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This article was posted to the Usenet group alt.hackers in 1995; any technical information is probably outdated.

Re: rlogin revealed

Article: 8345 of alt.hackers
From: cantrick@rintintin.Colorado.EDU (Ben Cantrick (alias Macky Stingray))
Newsgroups: alt.hackers
Subject: Re: rlogin revealed
Date: 26 Jul 1995 18:09:15 GMT
Organization: Silky Doll Women's Lingerie, MegaTokyo, JP
Lines: 48
Message-ID: 3v60cb$ihq@CUBoulder.Colorado.EDU
Status: RO

In article <3v5ffa$>, Jonas Schlein
<> wrote:
>Whenever I use rlogin it appears on the 'w' command so other people can see
>what I'm doing. I know with telnet (at least at my site) aliases with
>in it seem to hide exactly where I am connected to. Also with telnet you
>can use just the command and then apply an open call once inside. Does
>anyone know how I can use rlogin who when people type 'w' they will not
>see where I am connected to?

  While I don't know of a way to hide the hostname you're going to, you
can hide the program you're using. I used to do this with my M* client.
It involves making a symbolic link. You make a symbolic link with a
fake name linked to your rlogin program. For example...

  If rlogin is in /usr/ucb/rlogin, and you want to appear to be using
"my_prog" instead, do this:

  ln -s /usr/ucb/rlogin ~/my_prog

  Now make sure your home directory is in your path before any directory
that has my_prog in it, and type "my_prog" Even
though you're using rlogin, on the 'w' list it will appear as:

schlein   t1       11:49am            1         my_prog whatever.mach

  This is not quite an ideal solution... they can still see where you're
going. But with a well-chosen name, it can be decently effective against
most people. Use 'nslookup,' for example. They'll think you're trying to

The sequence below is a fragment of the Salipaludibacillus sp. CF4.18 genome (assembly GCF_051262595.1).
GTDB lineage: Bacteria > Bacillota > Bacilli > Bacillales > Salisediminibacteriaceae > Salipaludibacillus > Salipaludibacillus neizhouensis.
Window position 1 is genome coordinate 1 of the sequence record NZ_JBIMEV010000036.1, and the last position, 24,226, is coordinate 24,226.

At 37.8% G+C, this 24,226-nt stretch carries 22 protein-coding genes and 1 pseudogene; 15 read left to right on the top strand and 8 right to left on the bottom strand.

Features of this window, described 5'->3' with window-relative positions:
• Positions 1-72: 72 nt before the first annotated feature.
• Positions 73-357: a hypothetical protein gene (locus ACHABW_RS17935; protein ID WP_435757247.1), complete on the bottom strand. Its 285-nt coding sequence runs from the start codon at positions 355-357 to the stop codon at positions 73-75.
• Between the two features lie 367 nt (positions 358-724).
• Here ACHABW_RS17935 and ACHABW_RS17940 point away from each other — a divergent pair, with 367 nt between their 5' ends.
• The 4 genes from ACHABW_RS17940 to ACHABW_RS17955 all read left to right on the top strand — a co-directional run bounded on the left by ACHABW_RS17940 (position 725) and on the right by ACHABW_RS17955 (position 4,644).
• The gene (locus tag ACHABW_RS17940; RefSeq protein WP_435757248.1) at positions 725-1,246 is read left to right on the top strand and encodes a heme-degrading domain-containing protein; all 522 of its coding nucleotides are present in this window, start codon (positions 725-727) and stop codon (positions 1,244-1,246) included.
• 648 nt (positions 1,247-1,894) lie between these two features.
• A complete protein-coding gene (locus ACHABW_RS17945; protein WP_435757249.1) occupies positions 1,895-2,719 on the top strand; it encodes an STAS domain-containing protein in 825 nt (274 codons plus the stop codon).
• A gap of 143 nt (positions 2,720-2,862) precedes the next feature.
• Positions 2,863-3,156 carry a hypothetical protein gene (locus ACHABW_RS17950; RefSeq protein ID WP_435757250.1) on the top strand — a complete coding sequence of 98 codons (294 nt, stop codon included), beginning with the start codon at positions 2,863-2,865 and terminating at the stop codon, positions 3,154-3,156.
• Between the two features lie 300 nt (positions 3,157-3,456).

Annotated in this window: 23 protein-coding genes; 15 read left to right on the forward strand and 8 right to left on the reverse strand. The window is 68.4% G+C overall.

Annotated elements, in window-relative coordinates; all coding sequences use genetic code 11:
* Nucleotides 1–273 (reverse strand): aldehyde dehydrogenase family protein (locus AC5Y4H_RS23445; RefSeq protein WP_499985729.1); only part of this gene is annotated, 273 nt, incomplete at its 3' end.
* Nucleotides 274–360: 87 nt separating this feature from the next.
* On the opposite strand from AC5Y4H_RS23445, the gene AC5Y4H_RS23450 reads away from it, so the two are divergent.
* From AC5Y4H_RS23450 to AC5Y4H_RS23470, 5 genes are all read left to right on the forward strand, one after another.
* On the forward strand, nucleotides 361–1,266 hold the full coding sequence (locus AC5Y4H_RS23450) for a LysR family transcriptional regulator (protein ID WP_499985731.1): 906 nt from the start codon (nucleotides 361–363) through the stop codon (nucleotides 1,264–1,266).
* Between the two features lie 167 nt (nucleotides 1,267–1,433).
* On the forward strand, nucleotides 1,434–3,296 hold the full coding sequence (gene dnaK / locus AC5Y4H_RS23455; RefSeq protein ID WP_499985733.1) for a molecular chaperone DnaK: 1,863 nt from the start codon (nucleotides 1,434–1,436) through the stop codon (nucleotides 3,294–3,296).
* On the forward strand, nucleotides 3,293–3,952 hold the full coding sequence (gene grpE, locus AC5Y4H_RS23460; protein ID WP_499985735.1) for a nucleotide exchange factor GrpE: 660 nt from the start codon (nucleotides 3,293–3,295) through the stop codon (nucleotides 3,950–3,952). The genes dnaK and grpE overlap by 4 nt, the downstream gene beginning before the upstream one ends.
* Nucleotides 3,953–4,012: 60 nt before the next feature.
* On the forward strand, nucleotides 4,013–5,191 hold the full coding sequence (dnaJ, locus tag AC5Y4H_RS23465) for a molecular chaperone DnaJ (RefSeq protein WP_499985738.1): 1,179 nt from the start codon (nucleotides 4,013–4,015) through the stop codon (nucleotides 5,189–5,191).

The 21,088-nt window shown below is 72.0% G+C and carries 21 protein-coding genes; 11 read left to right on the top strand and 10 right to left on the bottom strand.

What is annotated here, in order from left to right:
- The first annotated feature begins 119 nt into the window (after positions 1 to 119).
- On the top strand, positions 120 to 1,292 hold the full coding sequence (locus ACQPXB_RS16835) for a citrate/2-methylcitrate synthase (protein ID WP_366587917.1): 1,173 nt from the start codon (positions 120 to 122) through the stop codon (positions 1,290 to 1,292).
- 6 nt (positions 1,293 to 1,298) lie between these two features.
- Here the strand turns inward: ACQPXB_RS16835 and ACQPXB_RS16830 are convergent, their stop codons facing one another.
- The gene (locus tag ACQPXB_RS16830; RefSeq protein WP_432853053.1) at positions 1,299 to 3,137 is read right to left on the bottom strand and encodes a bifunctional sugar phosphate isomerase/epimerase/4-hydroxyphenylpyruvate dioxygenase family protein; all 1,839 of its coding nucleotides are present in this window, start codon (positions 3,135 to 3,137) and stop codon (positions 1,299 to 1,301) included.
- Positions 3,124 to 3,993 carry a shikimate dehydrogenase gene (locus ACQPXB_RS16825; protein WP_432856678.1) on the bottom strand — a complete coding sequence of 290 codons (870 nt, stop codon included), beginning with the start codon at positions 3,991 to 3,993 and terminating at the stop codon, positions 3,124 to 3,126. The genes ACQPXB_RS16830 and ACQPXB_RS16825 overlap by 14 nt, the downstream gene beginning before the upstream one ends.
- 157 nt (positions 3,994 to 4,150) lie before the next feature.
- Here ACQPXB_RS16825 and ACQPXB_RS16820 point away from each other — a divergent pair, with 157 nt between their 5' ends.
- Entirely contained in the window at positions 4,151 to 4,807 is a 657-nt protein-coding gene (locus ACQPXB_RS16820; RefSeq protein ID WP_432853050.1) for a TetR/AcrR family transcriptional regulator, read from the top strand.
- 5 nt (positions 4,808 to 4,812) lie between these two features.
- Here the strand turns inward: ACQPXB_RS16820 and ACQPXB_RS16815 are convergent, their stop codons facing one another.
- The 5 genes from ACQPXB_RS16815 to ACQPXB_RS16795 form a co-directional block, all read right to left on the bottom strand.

look up the IP number of whatever host you're rlogining in to.

  ObHack: My Linux box is on a dynamic SLIP. The SLIP gets killed every 4
hours or so because the demand for SLIP lines is so high and we have so
few SLIP modems. No problem, just set up a shell script (a hack in itself)
to determine if we're SLIPped, and re-run the SLIP dialer if we aren't.
Toss it in cron, and everybody is happy. Now the only problem is that I
never know what my IP address is! (They're dynamic, I get a new one every
time I dial in.) With some work and lots of reading man pages, I wrote a
demon to sit on port 5000 on a stable machine. My linux box telnets to the
demon right after it re-slips, and the demon deduces my Linux box's new
IP number, which it writes to stdout. Which of course has been redirected
to my .plan file on that account. Viola! Finger to see your new dynamic IP!

     "BGC: Because some of us believe women over 14 are still sexy."
*Ben Cantrick, diehard BGC otaku and Priss fan.  ---> THE BGC DUBS
SUCK! <---*
*Why Mac? "When I want to spend 50% of my time fighting an OS, I'll
use VMS."*


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